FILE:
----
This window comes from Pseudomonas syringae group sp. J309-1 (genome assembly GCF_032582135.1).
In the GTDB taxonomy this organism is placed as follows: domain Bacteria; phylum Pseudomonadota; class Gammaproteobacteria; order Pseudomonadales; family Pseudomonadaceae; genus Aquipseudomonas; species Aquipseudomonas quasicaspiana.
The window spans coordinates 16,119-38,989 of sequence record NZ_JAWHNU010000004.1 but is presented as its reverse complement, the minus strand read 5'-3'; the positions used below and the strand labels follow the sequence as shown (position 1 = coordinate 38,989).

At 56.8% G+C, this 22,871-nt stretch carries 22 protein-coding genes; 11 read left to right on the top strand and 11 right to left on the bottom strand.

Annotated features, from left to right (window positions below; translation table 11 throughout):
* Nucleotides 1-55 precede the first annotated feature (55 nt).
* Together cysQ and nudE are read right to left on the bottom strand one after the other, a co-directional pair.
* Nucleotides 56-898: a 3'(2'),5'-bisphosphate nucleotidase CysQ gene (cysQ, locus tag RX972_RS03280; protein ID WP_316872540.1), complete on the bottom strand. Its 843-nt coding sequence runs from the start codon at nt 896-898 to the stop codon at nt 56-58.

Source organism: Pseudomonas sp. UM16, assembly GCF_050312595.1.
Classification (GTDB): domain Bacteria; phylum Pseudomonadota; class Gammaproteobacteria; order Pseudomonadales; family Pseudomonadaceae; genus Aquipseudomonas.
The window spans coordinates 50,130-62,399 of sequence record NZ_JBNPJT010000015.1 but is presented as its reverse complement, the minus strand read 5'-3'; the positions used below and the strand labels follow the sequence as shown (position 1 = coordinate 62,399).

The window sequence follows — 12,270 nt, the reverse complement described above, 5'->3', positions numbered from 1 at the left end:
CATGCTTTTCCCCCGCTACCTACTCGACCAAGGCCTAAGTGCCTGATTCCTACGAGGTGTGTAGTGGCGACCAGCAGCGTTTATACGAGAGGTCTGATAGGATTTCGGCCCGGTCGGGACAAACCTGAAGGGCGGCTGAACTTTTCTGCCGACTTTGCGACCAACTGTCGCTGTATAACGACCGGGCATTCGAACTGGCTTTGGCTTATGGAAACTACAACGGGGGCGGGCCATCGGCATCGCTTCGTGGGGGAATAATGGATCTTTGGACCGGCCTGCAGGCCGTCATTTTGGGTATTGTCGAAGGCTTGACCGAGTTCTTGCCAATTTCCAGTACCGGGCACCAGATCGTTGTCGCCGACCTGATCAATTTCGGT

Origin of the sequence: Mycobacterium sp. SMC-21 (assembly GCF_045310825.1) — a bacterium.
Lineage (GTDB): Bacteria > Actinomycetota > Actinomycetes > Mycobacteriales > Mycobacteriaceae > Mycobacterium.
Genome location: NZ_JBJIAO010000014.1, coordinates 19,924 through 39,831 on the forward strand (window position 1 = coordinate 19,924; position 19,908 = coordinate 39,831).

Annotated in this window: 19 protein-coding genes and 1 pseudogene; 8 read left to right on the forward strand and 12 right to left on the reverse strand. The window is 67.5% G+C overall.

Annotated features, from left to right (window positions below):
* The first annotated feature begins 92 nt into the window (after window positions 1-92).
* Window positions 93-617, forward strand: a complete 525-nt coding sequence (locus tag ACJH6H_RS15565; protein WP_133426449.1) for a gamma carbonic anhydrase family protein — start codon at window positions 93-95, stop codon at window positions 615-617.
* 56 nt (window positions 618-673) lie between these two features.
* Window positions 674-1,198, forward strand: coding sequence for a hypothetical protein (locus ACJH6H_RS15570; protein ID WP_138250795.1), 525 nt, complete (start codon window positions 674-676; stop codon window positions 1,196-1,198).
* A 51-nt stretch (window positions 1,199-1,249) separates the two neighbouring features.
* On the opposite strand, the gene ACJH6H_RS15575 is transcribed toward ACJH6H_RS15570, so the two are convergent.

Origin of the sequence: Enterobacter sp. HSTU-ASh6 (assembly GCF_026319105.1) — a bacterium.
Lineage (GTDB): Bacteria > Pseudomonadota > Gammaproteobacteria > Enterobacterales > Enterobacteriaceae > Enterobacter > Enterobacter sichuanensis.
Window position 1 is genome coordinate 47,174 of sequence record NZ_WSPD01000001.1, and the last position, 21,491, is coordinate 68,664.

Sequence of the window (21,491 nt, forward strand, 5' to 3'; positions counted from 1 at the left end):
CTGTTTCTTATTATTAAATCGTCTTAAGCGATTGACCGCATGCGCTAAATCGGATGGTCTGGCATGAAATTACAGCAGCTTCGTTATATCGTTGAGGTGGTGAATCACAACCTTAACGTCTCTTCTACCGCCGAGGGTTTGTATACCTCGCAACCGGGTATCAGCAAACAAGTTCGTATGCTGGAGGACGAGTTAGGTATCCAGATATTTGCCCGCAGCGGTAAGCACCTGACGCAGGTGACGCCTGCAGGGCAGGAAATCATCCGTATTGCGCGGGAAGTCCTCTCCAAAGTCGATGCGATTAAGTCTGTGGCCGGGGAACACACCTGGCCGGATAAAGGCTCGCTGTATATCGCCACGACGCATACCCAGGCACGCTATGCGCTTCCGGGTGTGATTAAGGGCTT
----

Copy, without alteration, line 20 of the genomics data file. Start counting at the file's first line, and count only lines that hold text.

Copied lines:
* Window positions 93-617, forward strand: a complete 525-nt coding sequence (locus tag ACJH6H_RS15565; protein WP_133426449.1) for a gamma carbonic anhydrase family protein — start codon at window positions 93-95, stop codon at window positions 615-617.